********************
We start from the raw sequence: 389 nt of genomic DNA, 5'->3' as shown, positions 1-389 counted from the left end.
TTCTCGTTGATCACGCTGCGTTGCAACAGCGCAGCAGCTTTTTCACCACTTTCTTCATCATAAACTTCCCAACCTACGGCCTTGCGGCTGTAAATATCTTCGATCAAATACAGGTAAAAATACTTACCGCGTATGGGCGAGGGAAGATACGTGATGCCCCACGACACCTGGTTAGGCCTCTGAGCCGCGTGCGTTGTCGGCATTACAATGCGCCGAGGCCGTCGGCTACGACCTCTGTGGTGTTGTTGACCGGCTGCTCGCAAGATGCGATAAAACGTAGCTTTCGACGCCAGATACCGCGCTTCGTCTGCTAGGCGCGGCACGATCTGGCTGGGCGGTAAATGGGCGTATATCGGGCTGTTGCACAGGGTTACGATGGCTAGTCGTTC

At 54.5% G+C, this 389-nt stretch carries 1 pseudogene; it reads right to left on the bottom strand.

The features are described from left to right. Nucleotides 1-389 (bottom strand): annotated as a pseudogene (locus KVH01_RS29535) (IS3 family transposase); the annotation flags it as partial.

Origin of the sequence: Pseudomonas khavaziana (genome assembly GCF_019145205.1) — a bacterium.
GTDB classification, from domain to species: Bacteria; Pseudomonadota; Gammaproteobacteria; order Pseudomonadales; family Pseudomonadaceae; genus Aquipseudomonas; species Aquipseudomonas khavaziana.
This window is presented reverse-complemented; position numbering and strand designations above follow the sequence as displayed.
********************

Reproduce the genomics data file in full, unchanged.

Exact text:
We start from the raw sequence: 389 nt of genomic DNA, 5'->3' as shown, positions 1-389 counted from the left end.
TTCTCGTTGATCACGCTGCGTTGCAACAGCGCAGCAGCTTTTTCACCACTTTCTTCATCATAAACTTCCCAACCTACGGCCTTGCGGCTGTAAATATCTTCGATCAAATACAGGTAAAAATACTTACCGCGTATGGGCGAGGGAAGATACGTGATGCCCCACGACACCTGGTTAGGCCTCTGAGCCGCGTGCGTTGTCGGCATTACAATGCGCCGAGGCCGTCGGCTACGACCTCTGTGGTGTTGTTGACCGGCTGCTCGCAAGATGCGATAAAACGTAGCTTTCGACGCCAGATACCGCGCTTCGTCTGCTAGGCGCGGCACGATCTGGCTGGGCGGTAAATGGGCGTATATCGGGCTGTTGCACAGGGTTACGATGGCTAGTCGTTC

At 54.5% G+C, this 389-nt stretch carries 1 pseudogene; it reads right to left on the bottom strand.

The features are described from left to right. Nucleotides 1-389 (bottom strand): annotated as a pseudogene (locus KVH01_RS29535) (IS3 family transposase); the annotation flags it as partial.

Origin of the sequence: Pseudomonas khavaziana (genome assembly GCF_019145205.1) — a bacterium.
GTDB classification, from domain to species: Bacteria; Pseudomonadota; Gammaproteobacteria; order Pseudomonadales; family Pseudomonadaceae; genus Aquipseudomonas; species Aquipseudomonas khavaziana.
This window is presented reverse-complemented; position numbering and strand designations above follow the sequence as displayed.